Is it sensible to consider meta-analysis the strongest level of evidence for or against an intervention?

I’ve come across the Ioannidis paper (which I generally agree with), as well as the technique of Trial Sequential Analysis.

This method is not without its critics.

Should Cochrane apply error-adjustment methods when conducting repeated meta-analyses?

I think the arguments in the Cochrane paper have substantial merit. Trial Sequential Analysis adapts Frequentist techniques from sequential clinical trials (where past data affects future data collection) and tries to apply them to meta-analysis.

At least for a retrospective meta-analysis, this seems beside the point, if not entirely wrong. It also drags us back to the idea of hypothesis testing, which every informed researcher wants to get away from.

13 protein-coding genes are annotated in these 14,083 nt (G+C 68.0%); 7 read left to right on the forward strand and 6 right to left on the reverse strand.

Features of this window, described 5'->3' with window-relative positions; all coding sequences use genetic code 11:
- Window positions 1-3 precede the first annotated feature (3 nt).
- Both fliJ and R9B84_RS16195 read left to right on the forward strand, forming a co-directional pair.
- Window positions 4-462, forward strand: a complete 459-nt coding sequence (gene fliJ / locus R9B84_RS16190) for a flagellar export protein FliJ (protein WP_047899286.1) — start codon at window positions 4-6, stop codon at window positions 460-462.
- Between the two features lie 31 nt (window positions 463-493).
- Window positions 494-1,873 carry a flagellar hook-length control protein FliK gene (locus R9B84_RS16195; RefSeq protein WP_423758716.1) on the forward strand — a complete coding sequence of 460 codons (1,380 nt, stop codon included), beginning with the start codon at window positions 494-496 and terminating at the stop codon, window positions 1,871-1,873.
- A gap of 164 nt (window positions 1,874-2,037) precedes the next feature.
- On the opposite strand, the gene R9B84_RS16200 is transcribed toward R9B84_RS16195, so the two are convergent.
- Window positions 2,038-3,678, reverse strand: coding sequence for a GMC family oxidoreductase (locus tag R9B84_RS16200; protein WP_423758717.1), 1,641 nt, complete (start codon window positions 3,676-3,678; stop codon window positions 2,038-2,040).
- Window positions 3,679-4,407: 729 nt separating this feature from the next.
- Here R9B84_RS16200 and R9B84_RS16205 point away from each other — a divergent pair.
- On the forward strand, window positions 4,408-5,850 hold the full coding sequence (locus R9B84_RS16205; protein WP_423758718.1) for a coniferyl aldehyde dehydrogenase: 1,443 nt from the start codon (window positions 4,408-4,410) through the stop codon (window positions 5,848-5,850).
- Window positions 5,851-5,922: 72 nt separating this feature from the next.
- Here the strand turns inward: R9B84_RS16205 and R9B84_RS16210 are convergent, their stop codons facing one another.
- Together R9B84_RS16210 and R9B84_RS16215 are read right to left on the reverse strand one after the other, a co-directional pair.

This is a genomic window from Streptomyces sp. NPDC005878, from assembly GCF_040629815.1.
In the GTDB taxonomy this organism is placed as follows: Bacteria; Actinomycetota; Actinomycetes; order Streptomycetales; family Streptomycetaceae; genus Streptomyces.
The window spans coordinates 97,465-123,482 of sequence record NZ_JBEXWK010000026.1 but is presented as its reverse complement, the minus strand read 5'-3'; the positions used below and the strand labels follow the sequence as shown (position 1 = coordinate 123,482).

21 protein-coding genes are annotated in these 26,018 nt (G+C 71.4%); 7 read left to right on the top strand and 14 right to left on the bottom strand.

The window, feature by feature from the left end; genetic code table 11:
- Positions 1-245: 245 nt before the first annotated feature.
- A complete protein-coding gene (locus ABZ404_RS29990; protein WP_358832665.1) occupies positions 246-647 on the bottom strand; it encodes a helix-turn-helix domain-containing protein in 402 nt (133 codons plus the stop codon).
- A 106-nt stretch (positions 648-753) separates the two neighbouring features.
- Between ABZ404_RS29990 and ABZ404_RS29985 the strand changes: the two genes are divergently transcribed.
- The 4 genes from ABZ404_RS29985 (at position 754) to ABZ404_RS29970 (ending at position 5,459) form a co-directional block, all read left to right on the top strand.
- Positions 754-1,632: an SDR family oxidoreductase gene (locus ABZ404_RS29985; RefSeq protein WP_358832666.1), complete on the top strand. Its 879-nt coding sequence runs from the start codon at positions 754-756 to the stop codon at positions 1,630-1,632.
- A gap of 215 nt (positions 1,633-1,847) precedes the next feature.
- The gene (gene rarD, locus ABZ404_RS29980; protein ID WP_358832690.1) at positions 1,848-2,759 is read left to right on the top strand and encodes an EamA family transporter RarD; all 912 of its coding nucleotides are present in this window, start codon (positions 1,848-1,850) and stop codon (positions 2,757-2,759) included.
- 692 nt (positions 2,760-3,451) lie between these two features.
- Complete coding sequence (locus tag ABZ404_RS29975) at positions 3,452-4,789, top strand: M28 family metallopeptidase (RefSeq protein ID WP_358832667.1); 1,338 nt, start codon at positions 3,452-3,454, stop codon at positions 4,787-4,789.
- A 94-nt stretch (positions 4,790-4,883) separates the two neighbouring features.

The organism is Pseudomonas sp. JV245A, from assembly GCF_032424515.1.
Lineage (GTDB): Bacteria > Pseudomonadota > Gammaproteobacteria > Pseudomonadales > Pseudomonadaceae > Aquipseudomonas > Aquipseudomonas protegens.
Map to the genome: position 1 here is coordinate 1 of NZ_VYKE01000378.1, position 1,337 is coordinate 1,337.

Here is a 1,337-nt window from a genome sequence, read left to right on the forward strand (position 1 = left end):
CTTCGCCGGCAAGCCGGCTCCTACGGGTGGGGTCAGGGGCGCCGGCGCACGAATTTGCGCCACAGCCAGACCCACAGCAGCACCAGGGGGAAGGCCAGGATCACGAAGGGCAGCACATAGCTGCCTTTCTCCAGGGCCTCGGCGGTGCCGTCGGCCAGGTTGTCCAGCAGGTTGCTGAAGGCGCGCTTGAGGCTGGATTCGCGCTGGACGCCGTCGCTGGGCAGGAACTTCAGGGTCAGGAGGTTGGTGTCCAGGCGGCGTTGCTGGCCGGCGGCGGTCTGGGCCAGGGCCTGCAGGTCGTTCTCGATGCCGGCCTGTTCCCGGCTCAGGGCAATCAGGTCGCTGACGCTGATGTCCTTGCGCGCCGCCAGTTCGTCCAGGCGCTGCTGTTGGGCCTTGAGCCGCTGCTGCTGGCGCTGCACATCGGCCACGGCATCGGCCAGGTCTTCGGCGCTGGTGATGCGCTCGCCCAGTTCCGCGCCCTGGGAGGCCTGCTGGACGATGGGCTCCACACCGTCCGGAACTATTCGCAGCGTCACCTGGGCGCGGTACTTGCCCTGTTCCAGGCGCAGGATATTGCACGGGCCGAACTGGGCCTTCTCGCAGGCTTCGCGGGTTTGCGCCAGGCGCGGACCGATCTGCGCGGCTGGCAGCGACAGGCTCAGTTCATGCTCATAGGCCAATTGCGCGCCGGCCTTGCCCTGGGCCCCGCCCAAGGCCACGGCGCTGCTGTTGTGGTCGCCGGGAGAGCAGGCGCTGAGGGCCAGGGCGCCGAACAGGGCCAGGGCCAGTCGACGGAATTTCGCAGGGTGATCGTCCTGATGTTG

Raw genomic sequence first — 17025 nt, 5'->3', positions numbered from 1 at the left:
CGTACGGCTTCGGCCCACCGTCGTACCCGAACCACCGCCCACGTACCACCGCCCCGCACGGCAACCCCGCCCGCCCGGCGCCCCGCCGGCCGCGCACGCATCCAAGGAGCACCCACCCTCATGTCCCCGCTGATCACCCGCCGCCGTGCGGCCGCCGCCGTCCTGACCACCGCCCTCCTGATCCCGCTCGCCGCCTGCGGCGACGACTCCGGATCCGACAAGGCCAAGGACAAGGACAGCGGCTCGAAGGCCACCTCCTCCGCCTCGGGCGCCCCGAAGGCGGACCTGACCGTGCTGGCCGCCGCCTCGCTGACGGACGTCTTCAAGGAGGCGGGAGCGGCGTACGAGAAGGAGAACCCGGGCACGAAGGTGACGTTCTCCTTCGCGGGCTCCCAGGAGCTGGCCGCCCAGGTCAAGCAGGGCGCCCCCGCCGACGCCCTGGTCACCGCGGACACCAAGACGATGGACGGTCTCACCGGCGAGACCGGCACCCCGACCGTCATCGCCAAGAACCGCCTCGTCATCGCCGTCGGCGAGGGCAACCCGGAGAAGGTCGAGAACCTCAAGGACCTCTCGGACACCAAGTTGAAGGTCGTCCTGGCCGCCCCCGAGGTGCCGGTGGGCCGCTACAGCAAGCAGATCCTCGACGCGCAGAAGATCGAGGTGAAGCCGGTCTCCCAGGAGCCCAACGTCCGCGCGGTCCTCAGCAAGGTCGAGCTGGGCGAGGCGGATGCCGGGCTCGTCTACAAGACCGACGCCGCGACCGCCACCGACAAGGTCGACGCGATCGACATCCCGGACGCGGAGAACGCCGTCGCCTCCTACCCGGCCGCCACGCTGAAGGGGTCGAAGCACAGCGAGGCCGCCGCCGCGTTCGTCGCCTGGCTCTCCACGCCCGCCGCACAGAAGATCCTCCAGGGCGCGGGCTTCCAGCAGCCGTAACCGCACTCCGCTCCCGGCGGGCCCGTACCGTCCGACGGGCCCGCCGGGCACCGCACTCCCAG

Here are 2 papers from one of the members of the Cochrane committee on some of the issues with it.

Sadly behind a paywall:

The more I read about trial sequential analysis, the more I had to agree with Dr. Harrell’s post on why he became a Bayesian.

Instead of trial sequential analysis, I’d much rather approach this from a Bayesian Decision Theoretic POV – synthesize whatever evidence is available, generate a range of plausible distributions (from skeptical to optimistic) that are constrained by the data, then decide on whether it is necessary to do a new experiment, or accept the evidence as it stands.

There is more than enough room for both Frequentist and Bayesian philosophies in medical science. But I think the Bayesian decision theoretic POV needs to be explained much more than it has been. There would be no dispute about “evidence hierarchies” if the mathematical results from decision theory were better known.


I really liked that BMJ Perspective. Thank you!

1 Like